Edges

2 06 2008

This is what it feels like to be free.

    The steering wheel feels light under my fingertips as I carefully match the curve in the road. It would be so easy to slip, a miscalculation, a too-long glance down at the radio. Possible excuses.

            A barbell suspended above my head wants desperately to return. For a moment, I consider letting it fall, where it might crush my skull, tear indifferently through my brain and lie quietly amidst a greying body and ashen faces.

            Words form in pools inside my brain, the synapses of which are waging war. Some with the engineered desires to survive. Some with consciousness.





A Collection

2 06 2008

The windshield collects fog as my tepid body creates some dissonance with the air outside. I fail to flip the defroster on, seeing no point as the length of the drive was only five minutes. The fog crowds the window to the street, filling in from the bottom until I have to sit straight to see out. My girlfriend talked with me on the phone, before I had left the gym. She was going to sleepover at James’ dorm. It was a fun day for her: the supermarket, video rentals and now some cooking and movies in pajamas. A few minutes ago, she said my melancholy is only some manifestation of my envy; that she was out with friends and I was not.

            No person handles being analyzed with much grace. Naturally, I respond that this was an oversimplification, that I was not jealous, but instead lonely. The problem was not what she had, but that I had so little of it. “It wasn’t loneliness either,” I think as I begin, once again, some devolution into a prototypical teenager. I believe, momentarily, that my life is insoluble, rich, and complex. Then, mirroring some prior apathy, I see how well labels can encapsulate a being. I connect the two.

Still, it wasn’t jealousy.

            She talked with me on the phone for two or three minutes. “I could go to the beach,” I mused. I didn’t feel like eating anything, even In’n’out which was, incidentally, about ten yards from where I had parked my car to go to the gym. I didn’t want to bother her anymore, nor did I particularly desire the company of my cousin with whom I had arranged to meet. I was and am still, somehow lifeless. However, I know that I am alive, figuratively, because there are things I want to do more than others. I have some passion. At least, I have less apathy for some activities.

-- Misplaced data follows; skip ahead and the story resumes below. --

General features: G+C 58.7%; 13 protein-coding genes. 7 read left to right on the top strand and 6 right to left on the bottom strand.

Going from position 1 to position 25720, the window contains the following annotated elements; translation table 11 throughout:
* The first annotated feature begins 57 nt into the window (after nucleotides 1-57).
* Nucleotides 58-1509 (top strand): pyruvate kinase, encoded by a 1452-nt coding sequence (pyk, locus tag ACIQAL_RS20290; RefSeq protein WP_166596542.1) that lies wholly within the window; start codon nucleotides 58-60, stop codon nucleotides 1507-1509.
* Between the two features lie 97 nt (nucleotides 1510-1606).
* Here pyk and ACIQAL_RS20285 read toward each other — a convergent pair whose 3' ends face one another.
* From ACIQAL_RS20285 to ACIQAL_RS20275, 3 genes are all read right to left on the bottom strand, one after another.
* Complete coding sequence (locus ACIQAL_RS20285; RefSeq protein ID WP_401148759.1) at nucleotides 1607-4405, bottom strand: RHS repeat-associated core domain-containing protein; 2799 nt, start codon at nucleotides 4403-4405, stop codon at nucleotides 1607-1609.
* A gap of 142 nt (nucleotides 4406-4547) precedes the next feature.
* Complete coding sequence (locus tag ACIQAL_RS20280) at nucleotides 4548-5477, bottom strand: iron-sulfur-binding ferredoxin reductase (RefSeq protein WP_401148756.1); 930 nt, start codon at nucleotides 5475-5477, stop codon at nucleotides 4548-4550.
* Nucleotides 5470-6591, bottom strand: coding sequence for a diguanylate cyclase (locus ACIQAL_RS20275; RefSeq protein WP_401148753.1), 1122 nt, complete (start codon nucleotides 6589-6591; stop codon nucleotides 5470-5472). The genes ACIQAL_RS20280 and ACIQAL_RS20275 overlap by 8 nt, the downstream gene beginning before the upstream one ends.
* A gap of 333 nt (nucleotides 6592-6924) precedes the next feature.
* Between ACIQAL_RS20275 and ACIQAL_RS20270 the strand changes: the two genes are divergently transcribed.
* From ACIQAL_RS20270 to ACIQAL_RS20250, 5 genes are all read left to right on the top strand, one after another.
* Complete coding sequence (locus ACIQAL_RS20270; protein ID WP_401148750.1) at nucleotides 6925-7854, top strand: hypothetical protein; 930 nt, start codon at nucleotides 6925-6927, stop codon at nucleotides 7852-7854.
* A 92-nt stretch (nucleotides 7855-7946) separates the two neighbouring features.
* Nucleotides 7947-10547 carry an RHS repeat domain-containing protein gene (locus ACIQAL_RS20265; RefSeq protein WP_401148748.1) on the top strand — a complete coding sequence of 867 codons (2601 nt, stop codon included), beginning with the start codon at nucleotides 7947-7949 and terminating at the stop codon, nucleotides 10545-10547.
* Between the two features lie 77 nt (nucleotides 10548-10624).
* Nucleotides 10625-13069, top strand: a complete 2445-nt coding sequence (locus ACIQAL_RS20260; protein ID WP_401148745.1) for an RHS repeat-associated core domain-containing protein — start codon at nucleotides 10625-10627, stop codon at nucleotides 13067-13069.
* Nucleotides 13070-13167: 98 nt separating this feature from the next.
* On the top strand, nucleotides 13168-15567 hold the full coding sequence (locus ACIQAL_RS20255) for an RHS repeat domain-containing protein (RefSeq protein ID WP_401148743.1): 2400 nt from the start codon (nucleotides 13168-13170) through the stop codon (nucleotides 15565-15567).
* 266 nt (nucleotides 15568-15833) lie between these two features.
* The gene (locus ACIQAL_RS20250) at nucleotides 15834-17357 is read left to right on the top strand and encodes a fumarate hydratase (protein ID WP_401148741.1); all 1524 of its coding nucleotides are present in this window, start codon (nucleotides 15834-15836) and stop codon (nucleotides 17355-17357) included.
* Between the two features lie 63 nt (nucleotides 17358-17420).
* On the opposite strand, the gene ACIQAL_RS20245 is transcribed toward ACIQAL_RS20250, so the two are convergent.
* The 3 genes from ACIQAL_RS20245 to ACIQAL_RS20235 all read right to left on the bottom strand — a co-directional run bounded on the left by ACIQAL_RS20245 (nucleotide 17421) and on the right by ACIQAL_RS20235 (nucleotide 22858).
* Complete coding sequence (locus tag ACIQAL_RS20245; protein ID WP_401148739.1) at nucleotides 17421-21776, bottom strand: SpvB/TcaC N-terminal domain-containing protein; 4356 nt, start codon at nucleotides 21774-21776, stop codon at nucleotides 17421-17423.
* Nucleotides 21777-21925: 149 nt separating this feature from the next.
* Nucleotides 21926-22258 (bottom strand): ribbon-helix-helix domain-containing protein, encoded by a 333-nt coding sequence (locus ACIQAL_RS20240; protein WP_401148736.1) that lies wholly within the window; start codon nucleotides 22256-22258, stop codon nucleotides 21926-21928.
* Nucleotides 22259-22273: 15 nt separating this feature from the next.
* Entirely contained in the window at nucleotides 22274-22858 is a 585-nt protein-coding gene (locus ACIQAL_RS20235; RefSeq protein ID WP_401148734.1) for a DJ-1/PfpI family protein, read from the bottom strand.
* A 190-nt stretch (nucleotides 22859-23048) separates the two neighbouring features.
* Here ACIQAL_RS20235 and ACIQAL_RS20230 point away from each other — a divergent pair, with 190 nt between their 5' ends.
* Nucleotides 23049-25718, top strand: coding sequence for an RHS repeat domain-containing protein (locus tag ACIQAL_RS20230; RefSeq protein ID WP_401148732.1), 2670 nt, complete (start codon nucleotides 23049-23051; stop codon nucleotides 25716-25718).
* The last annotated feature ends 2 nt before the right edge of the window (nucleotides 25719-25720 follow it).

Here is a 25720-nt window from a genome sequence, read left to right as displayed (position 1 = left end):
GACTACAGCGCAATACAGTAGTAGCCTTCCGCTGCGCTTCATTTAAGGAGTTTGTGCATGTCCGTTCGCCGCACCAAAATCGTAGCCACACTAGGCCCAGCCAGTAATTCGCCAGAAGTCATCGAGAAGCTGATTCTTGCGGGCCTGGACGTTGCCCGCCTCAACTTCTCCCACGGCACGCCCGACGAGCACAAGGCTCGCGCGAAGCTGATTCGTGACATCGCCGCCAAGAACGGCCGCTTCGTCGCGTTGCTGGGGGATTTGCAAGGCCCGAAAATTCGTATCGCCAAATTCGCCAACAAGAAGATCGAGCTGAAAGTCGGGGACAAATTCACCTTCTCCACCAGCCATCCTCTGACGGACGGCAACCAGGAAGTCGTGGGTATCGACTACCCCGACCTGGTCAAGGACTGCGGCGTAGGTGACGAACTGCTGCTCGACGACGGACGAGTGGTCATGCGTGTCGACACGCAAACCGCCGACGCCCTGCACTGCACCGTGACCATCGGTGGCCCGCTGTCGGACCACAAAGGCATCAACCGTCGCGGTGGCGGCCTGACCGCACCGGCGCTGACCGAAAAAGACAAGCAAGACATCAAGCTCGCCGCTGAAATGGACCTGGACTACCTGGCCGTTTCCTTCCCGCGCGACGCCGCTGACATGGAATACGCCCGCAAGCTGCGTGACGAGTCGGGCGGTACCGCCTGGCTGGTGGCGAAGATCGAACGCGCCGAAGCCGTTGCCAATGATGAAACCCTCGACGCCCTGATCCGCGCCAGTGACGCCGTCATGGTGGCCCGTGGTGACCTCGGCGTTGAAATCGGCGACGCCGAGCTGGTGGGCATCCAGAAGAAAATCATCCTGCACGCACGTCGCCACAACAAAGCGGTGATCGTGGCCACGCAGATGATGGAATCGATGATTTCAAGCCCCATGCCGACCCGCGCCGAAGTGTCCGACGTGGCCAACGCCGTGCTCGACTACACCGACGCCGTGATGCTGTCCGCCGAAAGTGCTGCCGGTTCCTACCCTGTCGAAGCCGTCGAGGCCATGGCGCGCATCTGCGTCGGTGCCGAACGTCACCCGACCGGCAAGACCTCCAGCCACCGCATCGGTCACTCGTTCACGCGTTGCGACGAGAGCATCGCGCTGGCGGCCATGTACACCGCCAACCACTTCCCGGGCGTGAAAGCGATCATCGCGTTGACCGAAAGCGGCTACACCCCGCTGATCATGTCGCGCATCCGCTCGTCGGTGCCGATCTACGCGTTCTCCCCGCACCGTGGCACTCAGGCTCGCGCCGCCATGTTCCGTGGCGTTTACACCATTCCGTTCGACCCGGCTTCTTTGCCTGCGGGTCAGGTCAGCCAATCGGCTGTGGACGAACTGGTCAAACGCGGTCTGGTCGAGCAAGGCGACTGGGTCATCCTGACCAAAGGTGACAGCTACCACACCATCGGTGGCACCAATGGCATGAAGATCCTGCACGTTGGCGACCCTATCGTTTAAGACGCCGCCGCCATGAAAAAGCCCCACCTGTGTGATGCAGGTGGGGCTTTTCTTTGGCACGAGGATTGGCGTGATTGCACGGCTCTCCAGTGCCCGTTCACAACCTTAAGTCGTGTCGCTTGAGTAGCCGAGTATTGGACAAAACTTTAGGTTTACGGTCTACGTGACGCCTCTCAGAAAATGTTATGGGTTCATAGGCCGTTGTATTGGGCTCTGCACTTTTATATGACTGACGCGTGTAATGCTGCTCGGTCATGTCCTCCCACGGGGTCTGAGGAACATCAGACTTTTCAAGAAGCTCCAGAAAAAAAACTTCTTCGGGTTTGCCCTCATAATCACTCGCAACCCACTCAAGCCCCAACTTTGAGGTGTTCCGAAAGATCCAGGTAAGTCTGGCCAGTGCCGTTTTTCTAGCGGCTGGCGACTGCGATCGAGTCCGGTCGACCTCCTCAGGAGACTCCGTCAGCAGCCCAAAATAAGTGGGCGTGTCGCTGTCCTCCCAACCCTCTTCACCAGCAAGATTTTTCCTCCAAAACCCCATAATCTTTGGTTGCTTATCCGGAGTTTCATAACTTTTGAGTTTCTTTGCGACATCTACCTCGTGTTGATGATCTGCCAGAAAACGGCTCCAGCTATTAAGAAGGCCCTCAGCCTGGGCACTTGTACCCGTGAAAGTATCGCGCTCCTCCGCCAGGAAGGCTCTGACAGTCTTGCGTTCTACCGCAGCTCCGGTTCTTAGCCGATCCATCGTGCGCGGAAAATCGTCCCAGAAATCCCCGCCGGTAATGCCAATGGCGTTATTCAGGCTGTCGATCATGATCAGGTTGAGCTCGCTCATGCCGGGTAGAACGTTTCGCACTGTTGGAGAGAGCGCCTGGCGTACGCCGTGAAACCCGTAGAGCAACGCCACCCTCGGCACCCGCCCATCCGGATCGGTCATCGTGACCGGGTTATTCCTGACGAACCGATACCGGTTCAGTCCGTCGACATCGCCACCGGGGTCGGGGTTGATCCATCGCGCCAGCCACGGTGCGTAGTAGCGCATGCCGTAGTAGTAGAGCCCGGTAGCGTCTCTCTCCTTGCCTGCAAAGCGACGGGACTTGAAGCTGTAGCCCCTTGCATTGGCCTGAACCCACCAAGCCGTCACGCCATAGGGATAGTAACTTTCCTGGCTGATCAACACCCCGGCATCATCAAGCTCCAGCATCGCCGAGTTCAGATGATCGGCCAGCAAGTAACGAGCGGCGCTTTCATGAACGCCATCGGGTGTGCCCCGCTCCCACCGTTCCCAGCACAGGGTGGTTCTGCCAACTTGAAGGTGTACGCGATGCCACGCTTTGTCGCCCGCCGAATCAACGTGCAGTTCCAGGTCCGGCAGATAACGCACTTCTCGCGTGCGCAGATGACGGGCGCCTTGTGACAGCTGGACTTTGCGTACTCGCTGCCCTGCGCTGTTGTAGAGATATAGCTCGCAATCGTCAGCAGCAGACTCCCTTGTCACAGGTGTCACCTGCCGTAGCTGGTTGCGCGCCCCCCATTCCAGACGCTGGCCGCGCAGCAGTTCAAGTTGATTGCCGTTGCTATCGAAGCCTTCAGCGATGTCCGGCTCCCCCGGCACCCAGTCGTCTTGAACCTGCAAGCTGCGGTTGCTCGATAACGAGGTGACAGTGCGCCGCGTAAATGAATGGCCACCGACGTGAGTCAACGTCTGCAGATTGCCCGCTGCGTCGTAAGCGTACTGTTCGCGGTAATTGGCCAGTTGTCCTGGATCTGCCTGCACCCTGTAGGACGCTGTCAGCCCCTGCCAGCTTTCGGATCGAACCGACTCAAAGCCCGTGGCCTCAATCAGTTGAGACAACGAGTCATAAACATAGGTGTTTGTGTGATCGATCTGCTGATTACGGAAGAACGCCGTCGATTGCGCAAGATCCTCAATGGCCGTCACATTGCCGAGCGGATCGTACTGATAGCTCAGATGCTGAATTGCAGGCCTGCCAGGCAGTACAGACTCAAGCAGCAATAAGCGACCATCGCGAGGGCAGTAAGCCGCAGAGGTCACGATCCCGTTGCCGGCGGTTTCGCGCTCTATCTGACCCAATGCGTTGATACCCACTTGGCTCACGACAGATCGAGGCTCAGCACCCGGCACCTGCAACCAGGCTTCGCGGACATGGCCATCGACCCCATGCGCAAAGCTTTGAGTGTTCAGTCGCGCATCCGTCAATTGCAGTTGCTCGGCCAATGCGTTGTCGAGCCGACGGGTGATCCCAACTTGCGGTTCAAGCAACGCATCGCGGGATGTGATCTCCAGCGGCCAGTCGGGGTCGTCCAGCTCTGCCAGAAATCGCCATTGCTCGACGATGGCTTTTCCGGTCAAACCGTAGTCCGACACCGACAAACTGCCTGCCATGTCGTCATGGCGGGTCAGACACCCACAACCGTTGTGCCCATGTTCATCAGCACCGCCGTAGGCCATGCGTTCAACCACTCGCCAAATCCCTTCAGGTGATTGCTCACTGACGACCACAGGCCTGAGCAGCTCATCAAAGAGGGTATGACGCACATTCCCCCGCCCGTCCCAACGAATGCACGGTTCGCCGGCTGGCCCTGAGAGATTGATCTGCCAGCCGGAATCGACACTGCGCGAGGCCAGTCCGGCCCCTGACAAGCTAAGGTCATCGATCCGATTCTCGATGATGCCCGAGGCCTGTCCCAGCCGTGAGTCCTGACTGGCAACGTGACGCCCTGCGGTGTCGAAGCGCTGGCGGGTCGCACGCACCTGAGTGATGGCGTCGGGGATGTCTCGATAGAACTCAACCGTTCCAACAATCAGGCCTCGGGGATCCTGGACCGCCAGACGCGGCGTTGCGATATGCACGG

I wonder what she thinks of me. There, a thought, an idea. Something to pass the time.

            My girlfriend is good. No slut or idiot by any means. She has a simple charisma to her, like what one might conceive of as a southern belle with a pan-American accent. Remembers details, diligent, personable, careful, plain-spoken. To know what someone thinks of you, you have to figure out what you think of them. I justify, I apologize, again.

            She rounds out my wrongs with good faith, giving me a clearly defined benefit-of-the-doubt. She knows that my persona is constantly sublimating into something else; that it is semi-cyclical. I worry that she is able to compartmentalize me because she knows my past so well. Like having the book on predicting the weather, she is able to box me in. Like the weather, I have my occassional surprises, to which she learns a posteriori how to respond. Then those responses become programmed in, too. What I’ve painted in the last few sentences sounds cold and impartial, but understand that it is completely the opposite. The system is tailored to me; she knows how best to quell the fits of emotion, to encourage a positive, fulfilling means for their expression. Is it perfect?

            I make many more mistakes than she does. For each time she’s hung up the phone in the middle of conversation, I’ve done it five times. I’m sorry. I have lost interest in this too. The fog in the car has taken the night whole.